Emilia Fox on her role as a lesbian alongside Alex Kingston in the new series of BBC One's period drama Upstairs Downstairs
Last year, someone tried to steal Emilia Fox’s identity.
“I got a text from my bank, saying your request to change your mobile phone number has been accepted. I rang the bank, gave my address as a security code and they said, ‘As of two days ago that’s not your address.’ Someone was about to suck my life away. They’d actually gone in to the bank, with my signature, as me.”
The amazing thing about this story is not that people steal other people’s identities but that someone thought they could walk in to a bank, say ‘I’m Emilia Fox,’ and get away with it. Because Emilia Fox is really quite famous. She has been the star of Silent Witness, the BBC’s long-standing ratings banker, for half of its fourteen series. She comes from what we are contractually obliged to call an acting dynasty. She has the family face. And yet her own bank didn’t know her.
“That’s how unrecognisable I am,” she says.
Today, granted, she is a little unrecognisable. She has deep coppery red hair. It was dyed for her latest role, a part in the new series of the BBC’s rebooted Upstairs Downstairs. Fox plays a bohemian novelist called Lady Portia Alresford, a society woman very much from the Upstairs sector, who has written a roman à clef about Blanche Mottershead, played by Alex Kingston. Unfortunately the roman is not nearly clef-ed enough for Blanche’s liking, revealing as it does details of Blanche and Portia’s covert lesbian romance.
“They’d had an affair. In a sort of Vita Sackville-West and Violet Trefusis way.” And how much of this is made explicit? “Er, well, basically, Alex Kingston and I… get it on. It wasn’t explicit in the script what we were meant to do so we made it up as we went along. I’ve done a few scenes like that in my time; I just haven’t done it with a woman. But part of the joy of acting is being asked to do things you haven’t done before so why not?”
Kingston and Fox (Fox arrives in episode three) are the major casting additions to the new series of Upstairs Downstairs, penned again by Heidi Thomas, the woman behind the TV series Cranford and the runaway hit that is Call the Midwife. Events again focus on the lives of upper-crust Sir Hallam and Lady Agnes Holland and their staff, but this time there’s high tension in the air as the threat of the Second World War looms over their comfortable Eaton Place address.
“It’s good storytelling, it’s perfect escapism from what’s happening in everyday life,” says Fox. She has no truck with the rumoured rivalry between the Beeb’s latest period blockbuster and ITV’s Downton Abbey: “I’d say they complement each other. There’s certainly no beef between the actors.”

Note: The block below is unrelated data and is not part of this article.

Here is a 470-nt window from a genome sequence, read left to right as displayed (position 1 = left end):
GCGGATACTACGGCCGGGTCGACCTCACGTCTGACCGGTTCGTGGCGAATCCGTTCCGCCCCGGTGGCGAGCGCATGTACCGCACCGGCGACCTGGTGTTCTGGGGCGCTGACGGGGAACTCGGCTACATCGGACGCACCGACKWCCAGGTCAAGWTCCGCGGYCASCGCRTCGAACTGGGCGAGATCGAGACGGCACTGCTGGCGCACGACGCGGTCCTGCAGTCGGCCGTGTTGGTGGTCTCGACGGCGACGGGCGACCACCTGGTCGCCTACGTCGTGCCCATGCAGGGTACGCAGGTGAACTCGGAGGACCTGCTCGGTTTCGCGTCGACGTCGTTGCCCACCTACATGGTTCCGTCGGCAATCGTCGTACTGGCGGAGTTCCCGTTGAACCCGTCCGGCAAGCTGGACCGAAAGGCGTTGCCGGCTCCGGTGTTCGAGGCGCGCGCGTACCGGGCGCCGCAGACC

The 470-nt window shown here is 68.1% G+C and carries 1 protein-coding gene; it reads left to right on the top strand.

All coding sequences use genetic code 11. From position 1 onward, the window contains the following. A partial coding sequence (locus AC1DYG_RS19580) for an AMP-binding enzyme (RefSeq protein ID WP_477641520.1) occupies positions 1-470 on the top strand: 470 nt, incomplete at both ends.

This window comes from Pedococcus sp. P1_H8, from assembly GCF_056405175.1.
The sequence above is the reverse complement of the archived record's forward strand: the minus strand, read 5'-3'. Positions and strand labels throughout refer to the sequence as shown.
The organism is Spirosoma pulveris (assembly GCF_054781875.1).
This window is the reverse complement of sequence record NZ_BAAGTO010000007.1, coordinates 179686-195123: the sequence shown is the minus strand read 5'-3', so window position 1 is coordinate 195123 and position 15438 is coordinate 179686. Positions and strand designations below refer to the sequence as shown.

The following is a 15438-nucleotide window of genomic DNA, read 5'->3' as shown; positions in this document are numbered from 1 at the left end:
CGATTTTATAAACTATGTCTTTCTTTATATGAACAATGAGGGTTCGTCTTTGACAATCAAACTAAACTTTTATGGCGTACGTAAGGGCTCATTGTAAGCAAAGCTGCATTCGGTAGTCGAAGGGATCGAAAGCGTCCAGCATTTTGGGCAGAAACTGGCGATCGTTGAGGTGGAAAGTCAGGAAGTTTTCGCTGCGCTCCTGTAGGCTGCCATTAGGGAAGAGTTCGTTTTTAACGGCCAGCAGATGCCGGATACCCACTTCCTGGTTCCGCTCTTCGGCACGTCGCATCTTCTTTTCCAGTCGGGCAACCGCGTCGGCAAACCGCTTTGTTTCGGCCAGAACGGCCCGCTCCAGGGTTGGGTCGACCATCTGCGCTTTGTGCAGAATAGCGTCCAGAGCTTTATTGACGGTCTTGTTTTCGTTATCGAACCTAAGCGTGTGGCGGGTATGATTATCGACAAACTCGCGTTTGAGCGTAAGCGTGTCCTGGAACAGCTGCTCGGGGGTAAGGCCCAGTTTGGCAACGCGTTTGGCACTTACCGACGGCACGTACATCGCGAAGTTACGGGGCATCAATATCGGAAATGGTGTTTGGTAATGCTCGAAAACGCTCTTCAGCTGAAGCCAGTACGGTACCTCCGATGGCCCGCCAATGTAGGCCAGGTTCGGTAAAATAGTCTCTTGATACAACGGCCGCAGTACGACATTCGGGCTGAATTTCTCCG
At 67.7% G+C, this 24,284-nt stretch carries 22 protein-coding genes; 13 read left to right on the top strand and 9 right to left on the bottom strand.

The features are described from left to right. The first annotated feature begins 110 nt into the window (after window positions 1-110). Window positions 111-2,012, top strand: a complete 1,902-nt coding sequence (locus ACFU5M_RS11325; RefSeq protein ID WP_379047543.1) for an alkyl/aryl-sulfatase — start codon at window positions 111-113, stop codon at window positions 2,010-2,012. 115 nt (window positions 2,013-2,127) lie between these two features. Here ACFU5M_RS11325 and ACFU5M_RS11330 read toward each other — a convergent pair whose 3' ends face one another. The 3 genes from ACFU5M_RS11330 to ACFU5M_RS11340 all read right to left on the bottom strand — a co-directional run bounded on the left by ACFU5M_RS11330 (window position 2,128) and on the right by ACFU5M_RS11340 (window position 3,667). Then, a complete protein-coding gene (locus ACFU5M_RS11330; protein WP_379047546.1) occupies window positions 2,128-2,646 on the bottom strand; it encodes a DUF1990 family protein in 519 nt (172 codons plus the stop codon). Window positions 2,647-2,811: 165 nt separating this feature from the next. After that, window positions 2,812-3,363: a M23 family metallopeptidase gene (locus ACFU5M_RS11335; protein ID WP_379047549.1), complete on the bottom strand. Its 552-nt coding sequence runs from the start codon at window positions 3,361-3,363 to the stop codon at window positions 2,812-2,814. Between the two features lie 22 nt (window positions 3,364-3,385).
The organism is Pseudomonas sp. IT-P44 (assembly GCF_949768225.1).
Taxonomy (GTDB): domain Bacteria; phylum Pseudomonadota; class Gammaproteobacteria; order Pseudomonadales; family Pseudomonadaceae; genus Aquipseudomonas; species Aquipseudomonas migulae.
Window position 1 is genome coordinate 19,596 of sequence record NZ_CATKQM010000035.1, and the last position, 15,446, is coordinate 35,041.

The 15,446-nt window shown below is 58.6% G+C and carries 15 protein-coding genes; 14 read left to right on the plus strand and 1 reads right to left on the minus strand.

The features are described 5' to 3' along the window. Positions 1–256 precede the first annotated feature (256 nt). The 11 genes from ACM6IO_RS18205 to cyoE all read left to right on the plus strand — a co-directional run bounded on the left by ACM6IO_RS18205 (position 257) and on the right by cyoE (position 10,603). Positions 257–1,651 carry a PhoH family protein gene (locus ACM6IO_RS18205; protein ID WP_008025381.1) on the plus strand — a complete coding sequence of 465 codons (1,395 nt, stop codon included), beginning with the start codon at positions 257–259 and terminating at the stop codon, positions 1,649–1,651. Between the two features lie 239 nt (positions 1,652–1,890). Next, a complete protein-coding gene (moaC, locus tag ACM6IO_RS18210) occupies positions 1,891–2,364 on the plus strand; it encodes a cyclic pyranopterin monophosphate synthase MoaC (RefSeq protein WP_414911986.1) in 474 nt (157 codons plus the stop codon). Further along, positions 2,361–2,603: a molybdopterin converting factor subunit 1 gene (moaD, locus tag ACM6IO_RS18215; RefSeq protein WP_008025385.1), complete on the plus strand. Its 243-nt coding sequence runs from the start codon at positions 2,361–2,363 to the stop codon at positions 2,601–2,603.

The aristocratic hauteur Fox is able to affect playing characters such as Lady Portia belies how she comes across in real life. She has a twinkle in her eye, for sure, but mostly she seems timorous. As it happens I interviewed Freddie Fox, her little brother, before Christmas. Although Milly is Fred’s senior by 15 years, they are close, and they look almost laughably similar. Yet in character they could scarcely be less alike. Fred is as confident as a golden retriever; Milly more mouse-like.
“I’m much more shy,” she says, adding that unlike her little brother, she never made it her mission to be an actor.
“I didn’t really choose acting. I sort of ended up doing it.” She was still at Oxford when she was cast in the BBC’s classic 1995 Pride and Prejudice. That got her an agent, and the minute she finished her degree she was put up for the lead in an adaptation of Rebecca. She got that too and just kept going.
The only notable hiccup in her career has come in the theatre. Her last outing on stage was opposite Jared Harris in 2003’s revival of Les Liaisons Dangereuses. Harris and Fox got on swimmingly, the production less so: the reviews were so bad that Harris and Fox used them to wrap fish and chips at their wedding. (They divorced in 2009.) Fox claims the experience didn’t put her off theatre. She says she just prefers a camera to a live audience, and that that is a facet of her overall reserve.
“I find it nerve-racking going on stage. I think I’m not very good – I’m much better on camera. You’re very naked on stage and you’re so reliant on the audience giving you something back. I quite like the cushion of filming. You forget everyone’s there.”
She says she might return to the theatre if the role were “irresistible” but for now making TV and films – after Upstairs Downstairs she is off to shoot Mike Figgis’s new movie – is just a lot more convenient. This is partly because Fox is that comparative rarity on British television, a successful working mother. Indeed she is a successful single working mother: she split from Jeremy Gilley, the father of her 15-month-old daughter Rose, last year.
“Obviously when you have a child your priority is your child. Everything else disappears. But I’d like to have my career as well. It’s all too easy,” she says, laughing, “to lose your identity.”